"The fact that he went to Rome had nothing to do with the fact that there was an allegation of sexual abuse against him," says Gibson, making clear that the transfer was not the Church's way of helping Prince duck the allegations.
Asked if the diocese had informed the Vatican's embassy of the sex abuse allegations against Prince, Gibson says: "I have to check it out, but I think that's true."
Gibson never got back to the Star with the information, despite two further reminders.
The Vatican's embassy in Ottawa did not respond to a request for an interview on the matter.
An embassy employee asked the Star to email Monsignor Luca Lorusso, an official at the embassy. He did not respond to a message outlining the Prince case and asking about steps the embassy took once it was informed.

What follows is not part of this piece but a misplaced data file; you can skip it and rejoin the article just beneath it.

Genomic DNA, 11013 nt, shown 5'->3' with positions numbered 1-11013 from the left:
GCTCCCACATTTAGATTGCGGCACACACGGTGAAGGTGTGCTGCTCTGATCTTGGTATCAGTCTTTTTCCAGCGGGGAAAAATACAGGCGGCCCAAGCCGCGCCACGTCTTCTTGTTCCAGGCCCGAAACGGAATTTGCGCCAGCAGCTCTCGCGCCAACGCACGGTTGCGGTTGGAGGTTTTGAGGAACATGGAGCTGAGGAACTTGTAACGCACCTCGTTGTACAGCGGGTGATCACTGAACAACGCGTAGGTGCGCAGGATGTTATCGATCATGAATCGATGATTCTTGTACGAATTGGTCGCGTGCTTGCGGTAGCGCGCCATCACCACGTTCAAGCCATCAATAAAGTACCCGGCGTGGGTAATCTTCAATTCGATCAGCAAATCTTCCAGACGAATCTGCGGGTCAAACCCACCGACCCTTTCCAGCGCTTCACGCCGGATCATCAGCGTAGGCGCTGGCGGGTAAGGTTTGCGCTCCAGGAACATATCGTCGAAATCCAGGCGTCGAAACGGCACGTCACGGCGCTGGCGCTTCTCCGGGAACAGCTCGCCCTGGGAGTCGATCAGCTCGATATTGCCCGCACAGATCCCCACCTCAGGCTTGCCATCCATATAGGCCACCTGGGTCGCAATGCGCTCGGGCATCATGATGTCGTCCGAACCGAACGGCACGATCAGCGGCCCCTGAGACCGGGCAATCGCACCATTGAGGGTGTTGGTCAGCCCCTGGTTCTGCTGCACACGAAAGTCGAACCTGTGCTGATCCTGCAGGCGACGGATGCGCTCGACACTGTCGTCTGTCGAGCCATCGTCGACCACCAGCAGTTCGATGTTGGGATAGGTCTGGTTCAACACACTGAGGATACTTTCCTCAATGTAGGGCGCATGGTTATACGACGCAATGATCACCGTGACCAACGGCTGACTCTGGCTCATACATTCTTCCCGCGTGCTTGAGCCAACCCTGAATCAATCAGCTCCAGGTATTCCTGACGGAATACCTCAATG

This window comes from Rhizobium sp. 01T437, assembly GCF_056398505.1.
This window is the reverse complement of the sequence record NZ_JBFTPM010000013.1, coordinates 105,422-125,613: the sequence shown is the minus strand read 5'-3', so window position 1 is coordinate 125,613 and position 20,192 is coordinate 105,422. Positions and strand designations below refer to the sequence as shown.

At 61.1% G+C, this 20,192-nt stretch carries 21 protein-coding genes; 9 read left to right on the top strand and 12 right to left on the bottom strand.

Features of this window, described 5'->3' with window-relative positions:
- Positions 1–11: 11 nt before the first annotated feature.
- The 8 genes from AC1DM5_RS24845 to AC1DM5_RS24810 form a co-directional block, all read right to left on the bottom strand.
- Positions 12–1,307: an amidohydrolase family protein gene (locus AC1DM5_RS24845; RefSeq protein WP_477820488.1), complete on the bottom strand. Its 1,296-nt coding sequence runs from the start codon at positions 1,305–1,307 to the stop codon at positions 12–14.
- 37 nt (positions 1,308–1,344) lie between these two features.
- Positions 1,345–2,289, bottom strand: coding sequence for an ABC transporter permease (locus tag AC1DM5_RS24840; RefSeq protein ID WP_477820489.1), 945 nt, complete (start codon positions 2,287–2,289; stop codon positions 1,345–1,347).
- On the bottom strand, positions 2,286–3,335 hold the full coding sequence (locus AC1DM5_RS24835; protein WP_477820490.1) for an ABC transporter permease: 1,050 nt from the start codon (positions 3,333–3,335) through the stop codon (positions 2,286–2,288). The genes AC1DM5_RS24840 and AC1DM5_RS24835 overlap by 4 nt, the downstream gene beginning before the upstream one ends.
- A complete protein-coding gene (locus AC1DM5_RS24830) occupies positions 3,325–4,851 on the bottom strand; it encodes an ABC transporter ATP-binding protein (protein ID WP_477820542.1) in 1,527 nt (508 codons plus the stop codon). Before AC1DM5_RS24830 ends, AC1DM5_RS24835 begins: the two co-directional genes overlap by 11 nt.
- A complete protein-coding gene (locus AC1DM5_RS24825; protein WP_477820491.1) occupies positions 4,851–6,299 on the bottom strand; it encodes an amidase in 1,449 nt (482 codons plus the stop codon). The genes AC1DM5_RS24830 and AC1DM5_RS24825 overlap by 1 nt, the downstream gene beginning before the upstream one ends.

Talach says civil law does not permit him to say whether he has documents proving the diocese notified the Vatican embassy. Documents can be made public only after they've been filed with the court, he notes.
Pembroke Bishop Michael Mulhall did not reply to requests for interviews. The diocese's spokesman, Bruce Pappin, said Thursday he would try to confirm whether the sex allegations were passed on to the Vatican's embassy. Late Friday afternoon, he said he was unable to do so.
In an earlier interview, Pappin said one difficulty in getting information is that almost all the diocese officials who dealt directly with the sex abuse allegations have since died.